Dear Fahrenheit 451: A Librarian’s Love Letters and Break-Up Notes to the Books in Her Life
Author: Annie Spence
Rating: ☆ ☆ ☆ ☆
Librarians spend their lives weeding–not weeds but books! Books that have reached the end of their shelf life, both literally and figuratively. They remove the books that patrons no longer check out. And they put back the books they treasure. Annie Spence, who has a decade of experience as a Midwestern librarian, does this not only at her Michigan library but also at home, for her neighbors, at cocktail parties—everywhere. In Dear Fahrenheit 451, she addresses those books directly. We read her love letters to The Goldfinch and Matilda, as well as her snarky break-ups with Fifty Shades of Grey and Dear John. Her notes to The Virgin Suicides and The Time Traveler’s Wife feel like classics, sure to strike a powerful chord with readers. Through the lens of the books in her life, Annie comments on everything from women’s psychology to gay culture to health to poverty to childhood aspirations. Hilarious, compassionate, and wise, Dear Fahrenheit 451 is the consummate book-lover’s birthday present, stocking stuffer, holiday gift, and all-purpose humor book.
If I could pick any job when I grow up (or rather when I finally admit I have to grow up), it would be to either a) own my own bookstore (focusing solely on romances) or b) become a librarian. I’ve been exceptionally lucky to have awesome librarians in my life over the years who cemented my love of reading and after reading Dear Fahrenheit 451, I would add Annie Spence to a list of virtual/written librarians who have influenced me.
The premise of Dear Fahrenheit 451 is simple – its love (or break up) letters to various books that she has encountered over the years. The books she has written letters to run from children’s classics like The Giving Tree to Matilda; from Twilight to Fifty Shades of Grey (and the fabulous line – you made me say “erotica” to an old lady” and To Kill A Mockingbird to the title book, Fahrenheit 451. Some of the letters are short and others longer – it made for a quick and easy read while I was catching the short commuter bus that took me from the parking lot to my work building for several days (yeah, I can be kind of lazy at times and its getting cold). Several of her letters really made me stop and think about books that had influenced my life and how I would write letters to them if given the opportunity.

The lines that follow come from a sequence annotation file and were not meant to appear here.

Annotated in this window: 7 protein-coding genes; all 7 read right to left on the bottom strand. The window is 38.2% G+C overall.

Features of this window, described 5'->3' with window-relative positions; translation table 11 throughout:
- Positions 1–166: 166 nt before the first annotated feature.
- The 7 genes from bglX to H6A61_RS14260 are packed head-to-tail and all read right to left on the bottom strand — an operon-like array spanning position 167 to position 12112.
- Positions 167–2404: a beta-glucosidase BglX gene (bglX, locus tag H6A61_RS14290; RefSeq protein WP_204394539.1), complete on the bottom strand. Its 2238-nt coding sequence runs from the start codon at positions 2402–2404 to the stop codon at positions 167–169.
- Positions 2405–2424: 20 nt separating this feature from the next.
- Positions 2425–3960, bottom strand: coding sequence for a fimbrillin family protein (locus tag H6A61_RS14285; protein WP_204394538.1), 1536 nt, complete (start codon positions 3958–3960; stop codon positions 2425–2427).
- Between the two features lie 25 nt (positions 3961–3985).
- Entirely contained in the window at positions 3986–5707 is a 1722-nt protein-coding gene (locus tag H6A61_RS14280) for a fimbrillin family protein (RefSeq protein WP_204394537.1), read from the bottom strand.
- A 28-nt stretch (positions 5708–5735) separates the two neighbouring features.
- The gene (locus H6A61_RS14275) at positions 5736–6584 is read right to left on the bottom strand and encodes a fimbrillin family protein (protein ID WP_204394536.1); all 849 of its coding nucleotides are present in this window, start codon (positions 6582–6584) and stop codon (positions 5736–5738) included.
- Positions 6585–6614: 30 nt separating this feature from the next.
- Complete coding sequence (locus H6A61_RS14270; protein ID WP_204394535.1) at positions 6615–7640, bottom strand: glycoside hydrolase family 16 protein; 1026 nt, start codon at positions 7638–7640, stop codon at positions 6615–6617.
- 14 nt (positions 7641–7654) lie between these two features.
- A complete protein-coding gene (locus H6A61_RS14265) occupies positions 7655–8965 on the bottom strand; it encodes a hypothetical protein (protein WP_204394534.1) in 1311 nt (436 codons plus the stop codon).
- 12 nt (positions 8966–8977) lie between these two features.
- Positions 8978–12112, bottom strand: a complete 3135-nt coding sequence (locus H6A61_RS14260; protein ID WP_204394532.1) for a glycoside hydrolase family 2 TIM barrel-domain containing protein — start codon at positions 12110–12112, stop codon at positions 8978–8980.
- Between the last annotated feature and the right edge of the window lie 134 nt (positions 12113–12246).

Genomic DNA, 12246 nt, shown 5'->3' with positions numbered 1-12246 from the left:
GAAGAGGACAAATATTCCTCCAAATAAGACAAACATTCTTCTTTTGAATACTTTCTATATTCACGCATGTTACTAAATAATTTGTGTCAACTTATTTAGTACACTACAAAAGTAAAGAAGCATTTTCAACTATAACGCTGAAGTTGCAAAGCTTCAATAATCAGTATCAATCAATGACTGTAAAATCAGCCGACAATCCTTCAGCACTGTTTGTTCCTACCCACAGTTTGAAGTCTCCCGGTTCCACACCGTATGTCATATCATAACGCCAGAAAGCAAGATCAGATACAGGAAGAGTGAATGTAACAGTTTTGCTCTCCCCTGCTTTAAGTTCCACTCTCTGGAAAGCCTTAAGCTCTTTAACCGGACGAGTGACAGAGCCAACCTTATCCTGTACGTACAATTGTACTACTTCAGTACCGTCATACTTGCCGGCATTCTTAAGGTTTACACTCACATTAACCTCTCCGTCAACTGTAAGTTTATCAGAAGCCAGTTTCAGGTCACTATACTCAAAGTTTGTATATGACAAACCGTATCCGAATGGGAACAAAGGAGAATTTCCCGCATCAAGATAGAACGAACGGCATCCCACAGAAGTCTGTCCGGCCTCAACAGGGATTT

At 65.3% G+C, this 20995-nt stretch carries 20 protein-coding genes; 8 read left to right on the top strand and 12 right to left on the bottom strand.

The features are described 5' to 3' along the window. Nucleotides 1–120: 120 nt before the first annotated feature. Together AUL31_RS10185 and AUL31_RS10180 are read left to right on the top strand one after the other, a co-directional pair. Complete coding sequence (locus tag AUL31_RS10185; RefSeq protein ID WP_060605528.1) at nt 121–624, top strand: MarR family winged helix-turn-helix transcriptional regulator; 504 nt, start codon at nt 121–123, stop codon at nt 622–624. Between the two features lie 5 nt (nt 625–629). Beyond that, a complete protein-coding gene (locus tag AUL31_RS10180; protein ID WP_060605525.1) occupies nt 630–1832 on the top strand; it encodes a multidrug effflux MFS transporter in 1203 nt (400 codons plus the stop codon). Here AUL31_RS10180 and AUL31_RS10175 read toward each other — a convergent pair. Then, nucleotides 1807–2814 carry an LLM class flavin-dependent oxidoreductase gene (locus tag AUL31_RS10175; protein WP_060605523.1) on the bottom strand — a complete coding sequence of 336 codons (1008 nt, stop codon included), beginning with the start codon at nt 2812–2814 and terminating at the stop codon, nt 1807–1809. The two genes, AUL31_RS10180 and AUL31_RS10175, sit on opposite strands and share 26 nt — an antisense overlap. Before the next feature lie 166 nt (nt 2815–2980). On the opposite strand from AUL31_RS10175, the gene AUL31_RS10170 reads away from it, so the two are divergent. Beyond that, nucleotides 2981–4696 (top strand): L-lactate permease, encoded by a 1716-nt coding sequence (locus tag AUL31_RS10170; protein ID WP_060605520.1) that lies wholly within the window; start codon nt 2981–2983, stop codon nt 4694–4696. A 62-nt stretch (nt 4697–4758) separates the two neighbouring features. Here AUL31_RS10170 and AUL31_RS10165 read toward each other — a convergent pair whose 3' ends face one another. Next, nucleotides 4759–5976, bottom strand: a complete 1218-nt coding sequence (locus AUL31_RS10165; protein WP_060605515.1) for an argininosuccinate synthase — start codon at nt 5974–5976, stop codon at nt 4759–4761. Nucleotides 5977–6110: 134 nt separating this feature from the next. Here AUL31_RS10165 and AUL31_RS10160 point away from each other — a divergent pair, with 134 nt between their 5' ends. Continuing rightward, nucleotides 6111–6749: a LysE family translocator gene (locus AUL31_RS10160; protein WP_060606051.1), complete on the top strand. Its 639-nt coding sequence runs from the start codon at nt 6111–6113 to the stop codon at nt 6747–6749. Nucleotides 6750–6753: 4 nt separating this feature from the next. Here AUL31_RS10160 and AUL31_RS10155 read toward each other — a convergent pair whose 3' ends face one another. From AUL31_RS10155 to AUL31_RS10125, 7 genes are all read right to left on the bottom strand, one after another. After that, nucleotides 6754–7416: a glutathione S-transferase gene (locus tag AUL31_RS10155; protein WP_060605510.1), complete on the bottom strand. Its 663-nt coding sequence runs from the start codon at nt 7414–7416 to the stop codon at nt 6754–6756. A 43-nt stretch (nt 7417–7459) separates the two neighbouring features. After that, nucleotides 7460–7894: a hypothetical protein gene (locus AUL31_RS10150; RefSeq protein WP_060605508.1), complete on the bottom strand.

While many of the books were fairly commonplace ones that many readers would recognize, there were also some complete left-field books – that kind of made me scratch my head and think, someone actually wrote a book about this – such as “Pictorial Anatomy of a Cat” or “Cult of the Born-Again Virgin” – not diminishing the books themselves (ok well actually maybe I am), but…umm, yeah – I got nothing…kind of makes me wonder what is lost in the shelves at my local library – those books that may not have seen daylight in years and where do they go when the library decides they are no longer worth keeping (i’m guessing to our Friends of the Library sale to go to another home).
While I’m not sure I’ll ever start writing love letters to books – although after reading this, I feel like I should pay more attention to how books make me feel; what kind of feelings or memories do they invoke. I do know that if I were to do something similar to this, that the first book(s) that I would probably mention would be The Babysitter’s Club books – as a 7 year old, I got a box set of the first 6 and devoured them; and then secondly, the Chronicles of Narnia by C.S. Lewis – my first foray into Fantasy (although it wasn’t until I reread as an adult that I picked up on all the Christian allegory). It was because of all these reasons, that I give Dear Fahrenheit 451 4 stars